Federal investment in research, education and awareness is critical to win the war on ovarian cancer.

For Policy Makers

This year alone, at least 21,000 women will be diagnosed with ovarian cancer, while 14,000 will die. While we continue to make progress in the war on other types of cancer, these rates have changed very little for ovarian cancer in the last 40 years.

These grim statistics arise from the fact that there is no early detection test for ovarian cancer. More than 80 percent of cases of ovarian cancer are diagnosed late, when the disease is most difficult to treat.

For Policymakers

We are in dire need of better awareness of the disease, new screening tests and better treatments for ovarian cancer. These are only possible with sustained federal investment in ovarian cancer research and education efforts:

Ovarian Cancer Research Program (OCRP): The OCRP, a Congressionally Directed Medical Research Program in the Department of Defense (DoD), funds innovative and cutting edge ovarian cancer research. Since 1997, the OCRP has been addressing unmet research needs by establishing funding priorities, crafting new grant mechanisms and supporting high-risk, high-reward research proposals. For more information, click here.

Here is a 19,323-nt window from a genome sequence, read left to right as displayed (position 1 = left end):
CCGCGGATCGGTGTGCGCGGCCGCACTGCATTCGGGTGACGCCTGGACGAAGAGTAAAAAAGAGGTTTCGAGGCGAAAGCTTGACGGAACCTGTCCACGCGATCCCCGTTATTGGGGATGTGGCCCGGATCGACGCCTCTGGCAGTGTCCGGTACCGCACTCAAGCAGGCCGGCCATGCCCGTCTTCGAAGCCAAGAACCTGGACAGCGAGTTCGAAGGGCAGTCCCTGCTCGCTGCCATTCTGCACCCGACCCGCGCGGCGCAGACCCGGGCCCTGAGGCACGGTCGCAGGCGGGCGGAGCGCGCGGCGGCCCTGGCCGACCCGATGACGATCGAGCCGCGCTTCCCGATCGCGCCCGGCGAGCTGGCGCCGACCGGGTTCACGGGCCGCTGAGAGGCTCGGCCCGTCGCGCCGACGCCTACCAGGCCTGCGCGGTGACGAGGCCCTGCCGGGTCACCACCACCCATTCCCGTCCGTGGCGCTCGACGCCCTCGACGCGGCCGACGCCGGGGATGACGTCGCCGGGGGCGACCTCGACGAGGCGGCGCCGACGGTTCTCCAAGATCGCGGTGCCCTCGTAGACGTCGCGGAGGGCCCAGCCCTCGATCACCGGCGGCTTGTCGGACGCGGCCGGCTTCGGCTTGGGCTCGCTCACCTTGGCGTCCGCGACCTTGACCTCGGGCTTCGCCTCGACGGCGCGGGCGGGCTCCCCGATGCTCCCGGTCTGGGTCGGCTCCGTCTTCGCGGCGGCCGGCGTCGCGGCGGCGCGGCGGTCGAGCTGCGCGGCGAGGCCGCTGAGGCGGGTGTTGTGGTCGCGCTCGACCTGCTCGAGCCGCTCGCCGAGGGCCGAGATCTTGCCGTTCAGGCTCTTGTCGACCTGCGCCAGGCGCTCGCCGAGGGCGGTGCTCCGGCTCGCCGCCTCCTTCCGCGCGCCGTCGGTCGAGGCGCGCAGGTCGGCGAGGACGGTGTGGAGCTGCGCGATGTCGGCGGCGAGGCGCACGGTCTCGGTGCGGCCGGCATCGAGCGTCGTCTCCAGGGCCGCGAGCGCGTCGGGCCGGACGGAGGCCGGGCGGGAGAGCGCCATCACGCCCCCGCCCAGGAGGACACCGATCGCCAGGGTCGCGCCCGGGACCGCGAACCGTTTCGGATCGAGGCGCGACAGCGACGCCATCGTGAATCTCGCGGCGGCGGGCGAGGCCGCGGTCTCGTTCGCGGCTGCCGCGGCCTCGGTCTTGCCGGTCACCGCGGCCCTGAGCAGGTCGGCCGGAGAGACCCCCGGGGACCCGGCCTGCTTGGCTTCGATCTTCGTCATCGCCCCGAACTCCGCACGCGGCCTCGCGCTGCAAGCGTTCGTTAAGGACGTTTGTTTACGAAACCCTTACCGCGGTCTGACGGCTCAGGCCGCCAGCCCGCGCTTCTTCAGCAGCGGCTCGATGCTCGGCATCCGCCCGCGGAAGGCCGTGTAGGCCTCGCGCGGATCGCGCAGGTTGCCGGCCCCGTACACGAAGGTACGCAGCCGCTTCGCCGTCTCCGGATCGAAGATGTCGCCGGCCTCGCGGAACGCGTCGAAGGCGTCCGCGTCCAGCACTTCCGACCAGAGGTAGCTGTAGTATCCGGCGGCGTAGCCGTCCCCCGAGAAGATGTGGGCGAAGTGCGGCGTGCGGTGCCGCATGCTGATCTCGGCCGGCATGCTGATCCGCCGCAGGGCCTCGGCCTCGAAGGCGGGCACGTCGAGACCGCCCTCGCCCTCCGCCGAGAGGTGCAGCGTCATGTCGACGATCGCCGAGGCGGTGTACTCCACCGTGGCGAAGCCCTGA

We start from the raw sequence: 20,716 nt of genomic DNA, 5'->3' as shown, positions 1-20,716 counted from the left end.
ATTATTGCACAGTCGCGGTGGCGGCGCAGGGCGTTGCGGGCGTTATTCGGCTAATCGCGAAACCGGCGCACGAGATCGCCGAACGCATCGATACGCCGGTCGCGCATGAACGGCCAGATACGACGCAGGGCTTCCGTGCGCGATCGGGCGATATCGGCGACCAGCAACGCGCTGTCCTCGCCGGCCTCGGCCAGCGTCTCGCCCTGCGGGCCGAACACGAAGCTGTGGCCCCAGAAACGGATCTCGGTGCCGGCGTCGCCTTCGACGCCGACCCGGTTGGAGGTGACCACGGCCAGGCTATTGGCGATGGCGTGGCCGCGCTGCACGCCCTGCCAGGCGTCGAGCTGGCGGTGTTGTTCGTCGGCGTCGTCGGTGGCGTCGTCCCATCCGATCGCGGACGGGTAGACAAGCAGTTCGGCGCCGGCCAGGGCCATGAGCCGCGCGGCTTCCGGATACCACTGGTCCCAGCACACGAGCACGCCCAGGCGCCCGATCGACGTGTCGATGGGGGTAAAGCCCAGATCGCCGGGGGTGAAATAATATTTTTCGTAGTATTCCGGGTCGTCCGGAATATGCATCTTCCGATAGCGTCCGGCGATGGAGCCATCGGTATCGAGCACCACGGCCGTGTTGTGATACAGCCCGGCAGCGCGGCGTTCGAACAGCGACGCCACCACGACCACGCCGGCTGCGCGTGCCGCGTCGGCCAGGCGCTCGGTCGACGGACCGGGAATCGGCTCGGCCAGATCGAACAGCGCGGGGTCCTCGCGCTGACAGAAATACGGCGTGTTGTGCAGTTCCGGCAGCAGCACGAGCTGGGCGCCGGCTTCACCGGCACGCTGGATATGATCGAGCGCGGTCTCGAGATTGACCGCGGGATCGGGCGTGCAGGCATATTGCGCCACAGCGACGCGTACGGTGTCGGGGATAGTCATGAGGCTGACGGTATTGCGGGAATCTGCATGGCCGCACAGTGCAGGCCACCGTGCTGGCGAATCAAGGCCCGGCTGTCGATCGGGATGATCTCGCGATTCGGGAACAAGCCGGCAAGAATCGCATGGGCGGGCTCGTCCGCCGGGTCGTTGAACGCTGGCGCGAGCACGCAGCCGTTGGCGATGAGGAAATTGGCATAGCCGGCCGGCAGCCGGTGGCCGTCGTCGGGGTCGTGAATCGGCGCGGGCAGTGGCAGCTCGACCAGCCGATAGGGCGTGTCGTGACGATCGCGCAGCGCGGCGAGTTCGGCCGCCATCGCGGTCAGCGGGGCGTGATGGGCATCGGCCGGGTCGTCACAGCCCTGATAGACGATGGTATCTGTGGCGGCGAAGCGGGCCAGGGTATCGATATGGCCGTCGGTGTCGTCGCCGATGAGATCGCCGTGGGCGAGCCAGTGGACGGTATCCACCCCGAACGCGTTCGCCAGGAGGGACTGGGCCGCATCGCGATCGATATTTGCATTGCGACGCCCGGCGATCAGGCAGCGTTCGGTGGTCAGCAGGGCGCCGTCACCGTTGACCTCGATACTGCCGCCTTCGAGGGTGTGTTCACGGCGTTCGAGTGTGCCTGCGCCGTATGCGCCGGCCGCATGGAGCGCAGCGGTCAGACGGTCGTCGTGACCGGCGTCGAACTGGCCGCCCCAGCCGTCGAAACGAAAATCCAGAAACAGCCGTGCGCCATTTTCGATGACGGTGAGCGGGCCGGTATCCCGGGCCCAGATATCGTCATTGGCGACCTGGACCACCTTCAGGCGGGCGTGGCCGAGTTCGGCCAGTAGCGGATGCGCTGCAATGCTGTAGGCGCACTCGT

Johanna’s Law: Johanna’s Law funds the Inside Knowledge Campaign, a gynecological cancer awareness project run by the Centers for Disease Control and Prevention (CDC). This program educates women and health care professionals about the signs and symptoms of gynecologic cancers. For more information, click here.

Ovarian Cancer Control Initiative: Housed at CDC, this program supports a wide variety of projects that aim to enhance ovarian cancer survivorship and understanding of ovarian cancer risk. For more information, click here.

National Cancer Institute at the National Institutes of Health: The National Cancer Institute (NCI) and the National Institutes of Health (NIH) work to reduce cancer incidence and mortality through basic, translational and clinical biomedical research. NCI and NIH support ovarian cancer research through a competitive, peer-reviewed grant process. For more information, click here.

Click here for a brief overview of these programs:

The Alliance also supports policies that increase women’s access to preventative services and effective treatments for ovarian cancer. Click here for our policy positions or click here to see our archive of policy documents.